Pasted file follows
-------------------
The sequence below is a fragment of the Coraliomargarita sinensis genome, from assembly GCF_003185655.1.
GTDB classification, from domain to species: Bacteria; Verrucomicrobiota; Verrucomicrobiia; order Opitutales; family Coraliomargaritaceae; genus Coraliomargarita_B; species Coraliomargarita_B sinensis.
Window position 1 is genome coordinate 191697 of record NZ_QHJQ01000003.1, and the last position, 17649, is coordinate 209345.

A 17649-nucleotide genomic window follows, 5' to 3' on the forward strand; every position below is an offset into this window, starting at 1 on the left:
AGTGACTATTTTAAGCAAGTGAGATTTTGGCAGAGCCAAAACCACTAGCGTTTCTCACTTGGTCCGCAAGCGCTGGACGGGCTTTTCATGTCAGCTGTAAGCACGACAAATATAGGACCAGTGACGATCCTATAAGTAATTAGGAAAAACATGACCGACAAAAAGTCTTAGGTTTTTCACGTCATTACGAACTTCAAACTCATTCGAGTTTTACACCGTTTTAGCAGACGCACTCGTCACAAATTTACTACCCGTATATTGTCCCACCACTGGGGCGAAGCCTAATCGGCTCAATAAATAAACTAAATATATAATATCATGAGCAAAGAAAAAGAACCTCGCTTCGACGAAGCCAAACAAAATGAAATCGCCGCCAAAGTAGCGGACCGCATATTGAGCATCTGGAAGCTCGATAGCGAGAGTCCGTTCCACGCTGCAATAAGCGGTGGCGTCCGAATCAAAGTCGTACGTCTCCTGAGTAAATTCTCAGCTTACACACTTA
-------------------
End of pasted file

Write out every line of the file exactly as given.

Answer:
The sequence below is a fragment of the Coraliomargarita sinensis genome, from assembly GCF_003185655.1.
GTDB classification, from domain to species: Bacteria; Verrucomicrobiota; Verrucomicrobiia; order Opitutales; family Coraliomargaritaceae; genus Coraliomargarita_B; species Coraliomargarita_B sinensis.
Window position 1 is genome coordinate 191697 of record NZ_QHJQ01000003.1, and the last position, 17649, is coordinate 209345.

A 17649-nucleotide genomic window follows, 5' to 3' on the forward strand; every position below is an offset into this window, starting at 1 on the left:
AGTGACTATTTTAAGCAAGTGAGATTTTGGCAGAGCCAAAACCACTAGCGTTTCTCACTTGGTCCGCAAGCGCTGGACGGGCTTTTCATGTCAGCTGTAAGCACGACAAATATAGGACCAGTGACGATCCTATAAGTAATTAGGAAAAACATGACCGACAAAAAGTCTTAGGTTTTTCACGTCATTACGAACTTCAAACTCATTCGAGTTTTACACCGTTTTAGCAGACGCACTCGTCACAAATTTACTACCCGTATATTGTCCCACCACTGGGGCGAAGCCTAATCGGCTCAATAAATAAACTAAATATATAATATCATGAGCAAAGAAAAAGAACCTCGCTTCGACGAAGCCAAACAAAATGAAATCGCCGCCAAAGTAGCGGACCGCATATTGAGCATCTGGAAGCTCGATAGCGAGAGTCCGTTCCACGCTGCAATAAGCGGTGGCGTCCGAATCAAAGTCGTACGTCTCCTGAGTAAATTCTCAGCTTACACACTTA